Attention single women: If you want to snag a man, you better be nice.
Or at least that's what the results of a new study suggest. The three-part study, published in the Personality and Social Psychology Bulletin on Friday, found that men perceive "nice," responsive women as more feminine and sexually attractive. Graduate and undergraduate students participated in the observational research from the Interdisciplinary Center (IDC) Herzliya, the University of Rochester and the University of Illinois at Urbana-Champaign.
But before you start practicing "Really? Tell me more" in the mirror, here's how the researchers came to this conclusion: They created three environments in which men and women would interact with one another and share a recent negative, personal experience. One simulation was face-to-face and the other two were online (the chat partner's responses were manipulated by the researchers, but photos of supposed chat partners were given to participants). The male and female participants then rated how responsive, how sexually attractive and how masculine or feminine their partners were.
In all three experiments, men found responsive women to be more feminine and attractive, while there didn't seem to be any link between responsiveness and women's perceptions of masculinity or male attractiveness. What's more, men found these so-called "nice" women to be more worthy of a long-term relationship. Those who were found to be "responsive" empathized with the complainant, saying things like "You must have gone through a very difficult time" (versus something along the lines of "Doesn't sound so bad to me") when their partner shared his or her negative event. This type of understanding is what the researchers categorized as "nice."
Lead researcher, Gurit E. Birnbaum from the School of Psychology, Interdisciplinary Center (IDC) Herzliya, said that these results should only be generalized to first encounters, when the man and woman interacting don't know much about each other.
"In such situations, people tend to rely on traditional norms of how men and women should behave," she told The Huffington Post in an email. "When people's behavior fits with such expectations, they are perceived as more attractive."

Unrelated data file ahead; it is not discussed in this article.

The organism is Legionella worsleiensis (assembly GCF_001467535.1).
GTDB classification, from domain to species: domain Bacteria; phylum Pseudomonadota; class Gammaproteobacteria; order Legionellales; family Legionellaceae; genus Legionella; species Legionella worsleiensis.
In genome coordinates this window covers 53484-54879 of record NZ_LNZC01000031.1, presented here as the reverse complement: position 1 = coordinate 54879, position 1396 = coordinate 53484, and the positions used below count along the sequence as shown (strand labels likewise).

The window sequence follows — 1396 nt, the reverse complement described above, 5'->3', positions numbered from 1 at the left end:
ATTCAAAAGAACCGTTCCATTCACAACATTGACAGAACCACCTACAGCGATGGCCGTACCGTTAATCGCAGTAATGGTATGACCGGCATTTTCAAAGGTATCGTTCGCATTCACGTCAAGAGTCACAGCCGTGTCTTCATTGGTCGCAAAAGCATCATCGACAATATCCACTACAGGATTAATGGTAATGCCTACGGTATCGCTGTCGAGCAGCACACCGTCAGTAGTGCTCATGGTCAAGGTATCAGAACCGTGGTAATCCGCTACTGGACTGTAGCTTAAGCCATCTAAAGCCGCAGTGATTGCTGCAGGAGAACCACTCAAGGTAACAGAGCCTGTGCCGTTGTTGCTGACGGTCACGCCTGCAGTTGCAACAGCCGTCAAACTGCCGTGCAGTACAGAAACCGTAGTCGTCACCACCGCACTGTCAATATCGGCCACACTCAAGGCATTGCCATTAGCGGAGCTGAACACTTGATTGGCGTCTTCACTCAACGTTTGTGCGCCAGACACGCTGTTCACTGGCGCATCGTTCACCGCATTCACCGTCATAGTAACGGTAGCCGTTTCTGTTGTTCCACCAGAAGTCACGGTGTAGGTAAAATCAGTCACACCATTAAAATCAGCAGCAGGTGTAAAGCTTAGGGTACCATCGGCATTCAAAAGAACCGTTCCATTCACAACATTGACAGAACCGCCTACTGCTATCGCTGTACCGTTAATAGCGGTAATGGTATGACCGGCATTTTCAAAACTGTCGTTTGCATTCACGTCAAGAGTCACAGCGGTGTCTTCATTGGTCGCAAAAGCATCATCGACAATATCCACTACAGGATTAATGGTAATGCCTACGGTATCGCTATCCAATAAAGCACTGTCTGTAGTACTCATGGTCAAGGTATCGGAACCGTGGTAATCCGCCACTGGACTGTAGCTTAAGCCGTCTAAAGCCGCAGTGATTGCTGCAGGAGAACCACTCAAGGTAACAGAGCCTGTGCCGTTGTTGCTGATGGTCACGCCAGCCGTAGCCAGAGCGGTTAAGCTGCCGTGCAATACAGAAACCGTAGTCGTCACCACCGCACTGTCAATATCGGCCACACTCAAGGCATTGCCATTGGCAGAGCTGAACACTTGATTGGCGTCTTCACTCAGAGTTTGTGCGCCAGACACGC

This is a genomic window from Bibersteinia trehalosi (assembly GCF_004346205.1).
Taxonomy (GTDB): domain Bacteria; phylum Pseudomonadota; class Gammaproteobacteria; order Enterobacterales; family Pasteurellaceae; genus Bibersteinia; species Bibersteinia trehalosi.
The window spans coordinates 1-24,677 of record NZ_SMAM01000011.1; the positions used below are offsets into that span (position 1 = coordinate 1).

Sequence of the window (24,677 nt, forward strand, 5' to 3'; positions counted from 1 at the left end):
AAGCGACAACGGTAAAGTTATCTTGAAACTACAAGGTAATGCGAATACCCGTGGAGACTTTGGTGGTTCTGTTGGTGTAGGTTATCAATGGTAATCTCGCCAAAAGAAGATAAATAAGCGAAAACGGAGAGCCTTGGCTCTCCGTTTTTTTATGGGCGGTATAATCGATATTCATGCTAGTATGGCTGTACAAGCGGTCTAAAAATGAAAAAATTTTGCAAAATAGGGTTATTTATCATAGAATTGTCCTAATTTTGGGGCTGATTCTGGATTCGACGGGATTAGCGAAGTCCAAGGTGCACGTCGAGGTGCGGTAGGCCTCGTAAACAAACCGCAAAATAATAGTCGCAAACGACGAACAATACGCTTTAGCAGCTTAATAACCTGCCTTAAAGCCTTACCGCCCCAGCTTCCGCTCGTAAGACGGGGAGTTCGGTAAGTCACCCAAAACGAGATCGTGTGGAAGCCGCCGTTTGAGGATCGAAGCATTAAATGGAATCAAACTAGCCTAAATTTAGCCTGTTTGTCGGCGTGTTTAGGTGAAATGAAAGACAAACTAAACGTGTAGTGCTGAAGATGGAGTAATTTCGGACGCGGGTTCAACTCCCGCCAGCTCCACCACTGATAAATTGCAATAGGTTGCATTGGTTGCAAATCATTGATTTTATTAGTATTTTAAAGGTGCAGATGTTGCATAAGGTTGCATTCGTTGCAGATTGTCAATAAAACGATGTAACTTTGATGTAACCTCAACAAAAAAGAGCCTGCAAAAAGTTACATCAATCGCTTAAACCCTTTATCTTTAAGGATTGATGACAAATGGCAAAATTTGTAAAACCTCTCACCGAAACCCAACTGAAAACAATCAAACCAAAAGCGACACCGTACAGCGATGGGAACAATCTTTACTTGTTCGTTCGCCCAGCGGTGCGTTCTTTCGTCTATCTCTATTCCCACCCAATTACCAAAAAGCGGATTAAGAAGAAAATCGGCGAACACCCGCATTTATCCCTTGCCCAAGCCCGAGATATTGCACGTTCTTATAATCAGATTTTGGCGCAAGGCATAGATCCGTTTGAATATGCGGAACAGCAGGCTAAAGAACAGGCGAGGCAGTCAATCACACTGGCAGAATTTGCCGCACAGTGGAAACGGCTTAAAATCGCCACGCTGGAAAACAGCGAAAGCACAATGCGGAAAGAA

There may even be a subconscious pressure for both men and women to conform to traditional gender norms in romantic situations: A past study found that women tend to take on a more responsive, "feminine" role during intimate conversations, even if they don't take on that role in other situations. However, since Birnbaum specifically notes that this perception of niceness seems to be important only during an initial encounter, like a first date, there's no reason to deduce that you have to pretend to be anything you're not.
"'Being nice' and things like that are not necessarily based on who the partner is and what the partner really wants," Birnbaum added. "When a partner is truly responsive, the relationship feels special and unique."
Plus, with women surpassing men in the realm or education and replacing men as the family breadwinners in recent years, egalitarian relationships are becoming the norm -- and men seem to be adapting just fine.
So unless an interaction feels "special and unique" -- aka you're into the date -- don't feel pressured to act extra agreeable. If you like the particular man you're talking to, you'll actually be interested and responsive. No need to play nice.